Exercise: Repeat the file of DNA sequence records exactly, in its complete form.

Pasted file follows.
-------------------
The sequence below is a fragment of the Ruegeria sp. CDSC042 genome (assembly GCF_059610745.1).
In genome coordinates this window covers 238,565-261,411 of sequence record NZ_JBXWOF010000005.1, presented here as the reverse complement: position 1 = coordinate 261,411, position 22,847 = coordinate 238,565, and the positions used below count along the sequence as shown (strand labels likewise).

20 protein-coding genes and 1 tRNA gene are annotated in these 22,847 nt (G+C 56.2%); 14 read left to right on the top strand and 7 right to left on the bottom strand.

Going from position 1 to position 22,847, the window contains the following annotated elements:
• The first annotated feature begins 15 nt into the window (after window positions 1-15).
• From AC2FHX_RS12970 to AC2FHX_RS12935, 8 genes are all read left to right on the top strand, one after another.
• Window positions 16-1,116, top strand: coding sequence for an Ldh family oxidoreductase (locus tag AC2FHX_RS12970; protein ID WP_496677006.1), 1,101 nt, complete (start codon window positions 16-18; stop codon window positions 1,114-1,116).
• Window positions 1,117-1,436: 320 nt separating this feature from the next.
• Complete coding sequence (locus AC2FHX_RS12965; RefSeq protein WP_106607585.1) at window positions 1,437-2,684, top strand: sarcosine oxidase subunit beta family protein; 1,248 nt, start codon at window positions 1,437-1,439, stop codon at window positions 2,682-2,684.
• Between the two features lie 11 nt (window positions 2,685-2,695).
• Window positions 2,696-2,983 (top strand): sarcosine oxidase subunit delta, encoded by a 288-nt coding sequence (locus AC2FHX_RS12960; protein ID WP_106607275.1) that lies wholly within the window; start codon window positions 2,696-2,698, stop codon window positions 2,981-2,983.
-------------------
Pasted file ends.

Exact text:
The sequence below is a fragment of the Ruegeria sp. CDSC042 genome (assembly GCF_059610745.1).
In genome coordinates this window covers 238,565-261,411 of sequence record NZ_JBXWOF010000005.1, presented here as the reverse complement: position 1 = coordinate 261,411, position 22,847 = coordinate 238,565, and the positions used below count along the sequence as shown (strand labels likewise).

20 protein-coding genes and 1 tRNA gene are annotated in these 22,847 nt (G+C 56.2%); 14 read left to right on the top strand and 7 right to left on the bottom strand.

Going from position 1 to position 22,847, the window contains the following annotated elements:
• The first annotated feature begins 15 nt into the window (after window positions 1-15).
• From AC2FHX_RS12970 to AC2FHX_RS12935, 8 genes are all read left to right on the top strand, one after another.
• Window positions 16-1,116, top strand: coding sequence for an Ldh family oxidoreductase (locus tag AC2FHX_RS12970; protein ID WP_496677006.1), 1,101 nt, complete (start codon window positions 16-18; stop codon window positions 1,114-1,116).
• Window positions 1,117-1,436: 320 nt separating this feature from the next.
• Complete coding sequence (locus AC2FHX_RS12965; RefSeq protein WP_106607585.1) at window positions 1,437-2,684, top strand: sarcosine oxidase subunit beta family protein; 1,248 nt, start codon at window positions 1,437-1,439, stop codon at window positions 2,682-2,684.
• Between the two features lie 11 nt (window positions 2,685-2,695).
• Window positions 2,696-2,983 (top strand): sarcosine oxidase subunit delta, encoded by a 288-nt coding sequence (locus AC2FHX_RS12960; protein ID WP_106607275.1) that lies wholly within the window; start codon window positions 2,696-2,698, stop codon window positions 2,981-2,983.